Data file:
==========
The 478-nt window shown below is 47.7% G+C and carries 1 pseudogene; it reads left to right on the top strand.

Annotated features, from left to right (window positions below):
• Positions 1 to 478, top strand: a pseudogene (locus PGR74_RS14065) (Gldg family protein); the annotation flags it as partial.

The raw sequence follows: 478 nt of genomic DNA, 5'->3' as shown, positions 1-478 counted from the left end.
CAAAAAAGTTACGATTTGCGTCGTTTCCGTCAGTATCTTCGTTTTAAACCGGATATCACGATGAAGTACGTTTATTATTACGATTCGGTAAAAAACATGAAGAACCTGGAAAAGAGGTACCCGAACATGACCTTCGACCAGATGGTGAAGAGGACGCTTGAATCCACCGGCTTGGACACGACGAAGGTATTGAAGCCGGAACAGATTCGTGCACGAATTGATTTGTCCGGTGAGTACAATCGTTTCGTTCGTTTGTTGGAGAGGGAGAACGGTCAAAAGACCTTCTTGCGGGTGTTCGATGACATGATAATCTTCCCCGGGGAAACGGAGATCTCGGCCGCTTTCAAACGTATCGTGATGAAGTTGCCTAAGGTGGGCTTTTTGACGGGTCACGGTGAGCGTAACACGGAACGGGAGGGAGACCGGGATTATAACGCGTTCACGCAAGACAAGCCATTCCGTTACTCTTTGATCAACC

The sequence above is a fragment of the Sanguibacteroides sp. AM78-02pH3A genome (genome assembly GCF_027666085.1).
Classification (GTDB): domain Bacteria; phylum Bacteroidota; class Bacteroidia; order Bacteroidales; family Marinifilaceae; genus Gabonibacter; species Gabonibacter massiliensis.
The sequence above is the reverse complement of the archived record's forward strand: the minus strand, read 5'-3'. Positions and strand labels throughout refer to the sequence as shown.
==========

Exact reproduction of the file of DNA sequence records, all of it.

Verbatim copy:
The 478-nt window shown below is 47.7% G+C and carries 1 pseudogene; it reads left to right on the top strand.

Annotated features, from left to right (window positions below):
• Positions 1 to 478, top strand: a pseudogene (locus PGR74_RS14065) (Gldg family protein); the annotation flags it as partial.

The raw sequence follows: 478 nt of genomic DNA, 5'->3' as shown, positions 1-478 counted from the left end.
CAAAAAAGTTACGATTTGCGTCGTTTCCGTCAGTATCTTCGTTTTAAACCGGATATCACGATGAAGTACGTTTATTATTACGATTCGGTAAAAAACATGAAGAACCTGGAAAAGAGGTACCCGAACATGACCTTCGACCAGATGGTGAAGAGGACGCTTGAATCCACCGGCTTGGACACGACGAAGGTATTGAAGCCGGAACAGATTCGTGCACGAATTGATTTGTCCGGTGAGTACAATCGTTTCGTTCGTTTGTTGGAGAGGGAGAACGGTCAAAAGACCTTCTTGCGGGTGTTCGATGACATGATAATCTTCCCCGGGGAAACGGAGATCTCGGCCGCTTTCAAACGTATCGTGATGAAGTTGCCTAAGGTGGGCTTTTTGACGGGTCACGGTGAGCGTAACACGGAACGGGAGGGAGACCGGGATTATAACGCGTTCACGCAAGACAAGCCATTCCGTTACTCTTTGATCAACC

The sequence above is a fragment of the Sanguibacteroides sp. AM78-02pH3A genome (genome assembly GCF_027666085.1).
Classification (GTDB): domain Bacteria; phylum Bacteroidota; class Bacteroidia; order Bacteroidales; family Marinifilaceae; genus Gabonibacter; species Gabonibacter massiliensis.
The sequence above is the reverse complement of the archived record's forward strand: the minus strand, read 5'-3'. Positions and strand labels throughout refer to the sequence as shown.